Diabetes Self-Management Articles

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Tips for Buying Health Insurance

by Gerald L. Mummey, CLU

Self-funded plans are generally cheaper than other types of plans, but they may present a threat to a person with diabetes because they may not be subject to the insurance laws of a particular state. Since only the “excess” coverage is considered to be insurance, the designers of the plan can tailor the primary benefit formula as they choose, with little regard for the state-mandated safeguards that normally govern medical insurance.

If given a choice between enrolling in a self-funded plan or some other type of plan, a person with diabetes should carefully examine all the provisions of the self-funded plan related to preexisting conditions and benefit limitations. (A preexisting condition is generally defined as a physical or mental condition that was diagnosed or treated within the 12 months prior to the date of enrollment). If he doesn’t, he may find himself up the proverbial creek at claim time.

Indemnity vs. managed-care plans
There are still a few indemnity carriers who issue traditional hospital-medical plans and major medical plans to either individuals or groups. Indemnity plans reimburse, or indemnify, the person for medical bills up to some stated dollar amount or percentage of the total bill. However, not all bills are considered reasonable, and amounts in excess of the insurance carrier’s limits for what is reasonable become the person’s responsibility. Most indemnity plans permit the insured person to be treated by any licensed medical practitioner.

PPOs. Indemnity plans that reward a person for seeking care from certain providers are typically referred to as preferred provider organizations (PPOs). Participating practitioners agree to accept a pre-determined fee schedule as total payment and not to charge more than that amount to a person covered by the PPO program. This doesn’t mean, however, that a person pays nothing for services rendered. Normally, the person pays an out-of-pocket expense equal to a small dollar amount or percentage of the total bill. For example, if the PPO fee schedule recognizes $100 for a specific procedure and pays 90% of that amount, a person would pay $10, the carrier, $90. If the practitioner’s normal fee for that procedure were $120, he would have to accept the $100 as payment in full. Another person with a different type of insurance would be billed the full $120.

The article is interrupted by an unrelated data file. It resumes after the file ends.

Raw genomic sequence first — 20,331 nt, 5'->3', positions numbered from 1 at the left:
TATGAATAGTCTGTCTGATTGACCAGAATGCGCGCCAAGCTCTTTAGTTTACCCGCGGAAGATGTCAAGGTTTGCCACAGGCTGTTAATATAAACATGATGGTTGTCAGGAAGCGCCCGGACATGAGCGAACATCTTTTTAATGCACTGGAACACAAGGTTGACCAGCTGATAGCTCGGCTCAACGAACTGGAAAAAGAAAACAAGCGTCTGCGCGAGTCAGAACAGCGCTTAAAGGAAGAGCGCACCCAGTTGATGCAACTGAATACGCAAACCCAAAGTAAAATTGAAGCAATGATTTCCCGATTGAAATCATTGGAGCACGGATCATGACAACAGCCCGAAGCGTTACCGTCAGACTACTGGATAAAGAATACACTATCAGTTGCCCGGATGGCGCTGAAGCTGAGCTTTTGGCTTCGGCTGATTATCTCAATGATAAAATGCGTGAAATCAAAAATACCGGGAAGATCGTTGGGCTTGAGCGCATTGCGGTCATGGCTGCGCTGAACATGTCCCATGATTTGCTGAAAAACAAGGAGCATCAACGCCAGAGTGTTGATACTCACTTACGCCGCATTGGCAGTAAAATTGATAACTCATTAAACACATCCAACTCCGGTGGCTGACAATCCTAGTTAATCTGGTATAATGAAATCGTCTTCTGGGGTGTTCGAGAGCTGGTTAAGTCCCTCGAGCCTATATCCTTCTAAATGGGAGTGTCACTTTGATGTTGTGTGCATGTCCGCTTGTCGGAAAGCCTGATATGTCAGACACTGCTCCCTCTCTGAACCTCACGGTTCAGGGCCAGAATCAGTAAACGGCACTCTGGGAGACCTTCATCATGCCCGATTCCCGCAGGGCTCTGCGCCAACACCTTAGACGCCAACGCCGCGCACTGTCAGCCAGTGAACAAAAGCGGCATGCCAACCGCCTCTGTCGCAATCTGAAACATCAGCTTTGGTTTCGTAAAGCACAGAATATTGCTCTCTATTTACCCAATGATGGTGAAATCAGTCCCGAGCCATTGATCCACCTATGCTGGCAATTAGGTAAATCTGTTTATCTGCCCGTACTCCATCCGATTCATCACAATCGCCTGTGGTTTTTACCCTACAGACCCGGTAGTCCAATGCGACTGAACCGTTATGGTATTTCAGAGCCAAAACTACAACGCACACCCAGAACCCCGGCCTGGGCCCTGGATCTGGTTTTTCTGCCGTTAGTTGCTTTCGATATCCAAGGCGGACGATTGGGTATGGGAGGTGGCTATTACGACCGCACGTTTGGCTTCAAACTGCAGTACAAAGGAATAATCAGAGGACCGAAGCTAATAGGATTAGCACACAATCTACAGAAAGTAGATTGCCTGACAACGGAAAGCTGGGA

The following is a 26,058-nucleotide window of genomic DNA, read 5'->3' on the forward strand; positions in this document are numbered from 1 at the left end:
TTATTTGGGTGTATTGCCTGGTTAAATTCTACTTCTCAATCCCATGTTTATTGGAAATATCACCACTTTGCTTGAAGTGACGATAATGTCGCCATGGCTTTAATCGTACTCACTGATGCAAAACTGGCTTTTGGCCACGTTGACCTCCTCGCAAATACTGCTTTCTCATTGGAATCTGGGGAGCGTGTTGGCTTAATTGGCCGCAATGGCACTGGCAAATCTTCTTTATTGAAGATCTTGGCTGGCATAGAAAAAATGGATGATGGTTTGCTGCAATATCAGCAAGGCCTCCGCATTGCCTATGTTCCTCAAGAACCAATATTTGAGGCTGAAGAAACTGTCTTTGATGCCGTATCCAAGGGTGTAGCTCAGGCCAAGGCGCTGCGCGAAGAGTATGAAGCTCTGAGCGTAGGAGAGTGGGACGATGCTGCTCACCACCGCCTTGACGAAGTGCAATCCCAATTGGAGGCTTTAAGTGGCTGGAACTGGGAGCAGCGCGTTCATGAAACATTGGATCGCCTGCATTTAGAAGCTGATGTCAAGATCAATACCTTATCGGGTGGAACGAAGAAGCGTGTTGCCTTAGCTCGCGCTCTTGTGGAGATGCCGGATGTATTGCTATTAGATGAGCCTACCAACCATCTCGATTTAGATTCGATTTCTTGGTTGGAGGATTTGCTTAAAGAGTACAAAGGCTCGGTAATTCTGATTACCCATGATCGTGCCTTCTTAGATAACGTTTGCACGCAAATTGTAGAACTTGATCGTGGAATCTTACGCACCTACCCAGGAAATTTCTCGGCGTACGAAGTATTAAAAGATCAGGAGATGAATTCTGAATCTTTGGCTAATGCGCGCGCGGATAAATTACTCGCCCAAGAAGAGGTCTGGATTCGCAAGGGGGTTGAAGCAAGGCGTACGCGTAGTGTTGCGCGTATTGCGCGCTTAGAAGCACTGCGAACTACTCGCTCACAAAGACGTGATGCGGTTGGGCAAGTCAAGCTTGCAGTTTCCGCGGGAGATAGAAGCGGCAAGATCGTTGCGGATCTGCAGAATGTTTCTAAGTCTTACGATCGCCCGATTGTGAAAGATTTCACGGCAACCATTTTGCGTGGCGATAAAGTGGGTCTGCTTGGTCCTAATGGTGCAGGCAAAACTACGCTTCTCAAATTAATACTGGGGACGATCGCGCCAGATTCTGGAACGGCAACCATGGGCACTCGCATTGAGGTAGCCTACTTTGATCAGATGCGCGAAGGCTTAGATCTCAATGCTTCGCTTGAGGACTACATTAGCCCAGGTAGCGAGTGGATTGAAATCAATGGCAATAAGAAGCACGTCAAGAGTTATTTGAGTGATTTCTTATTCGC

In exchange for the discounted rate of payment, the PPO physician is assured of at least partial payment of his bill and a continual flow of new patients referred to him by the carrier’s directory listings.

HMOs. Unlike PPOs, health maintenance organizations (HMOs) actually employ the medical practitioners and require that all but life-threatening medical emergencies be treated by one of their own providers at one of their own medical centers. Some hybrid HMOs permit their physicians to treat people not in the plan, but in their original form, HMOs hired doctors and paid them a salary to treat only HMO members.

Establishing a medical center can be very costly for HMOs with relatively few members, so many small HMOs contract with existing practices to provide care to HMO members at set rates while treating non-HMO members on a fee-for-service basis. It is not uncommon to find a doctor or an entire medical practice representing several HMOs and at the same time, being an active participant in several PPO plans.

Some states now mandate that HMOs compensate nonmember physicians for at least a portion of the bill when they provide services to HMO members. In those states, the distinctions between PPOs and HMOs have become so blurred that it is often difficult for consumers to know which is which. In many cases, it makes very little difference at claim time since both PPOs and HMOs must answer to the same commissioner if a claims dispute arises.

People with diabetes who have successfully obtained a good group insurance policy need not allow their coverage to lapse if they leave their employer. A federal law called the Consolidated Omnibus Budget Reconciliation Act (COBRA for short) requires employers with more than 20 employees to offer most terminating employees the option to continue their group medical benefits for up to 18 months (in some cases, 36 months). The participant will undoubtedly lose the employer’s premium contribution (if any) and may be surcharged up to 2% over and above the actual premium, but a terminating employee cannot be refused continuation of insurance (unless he was terminated because of fraud or other criminal acts).

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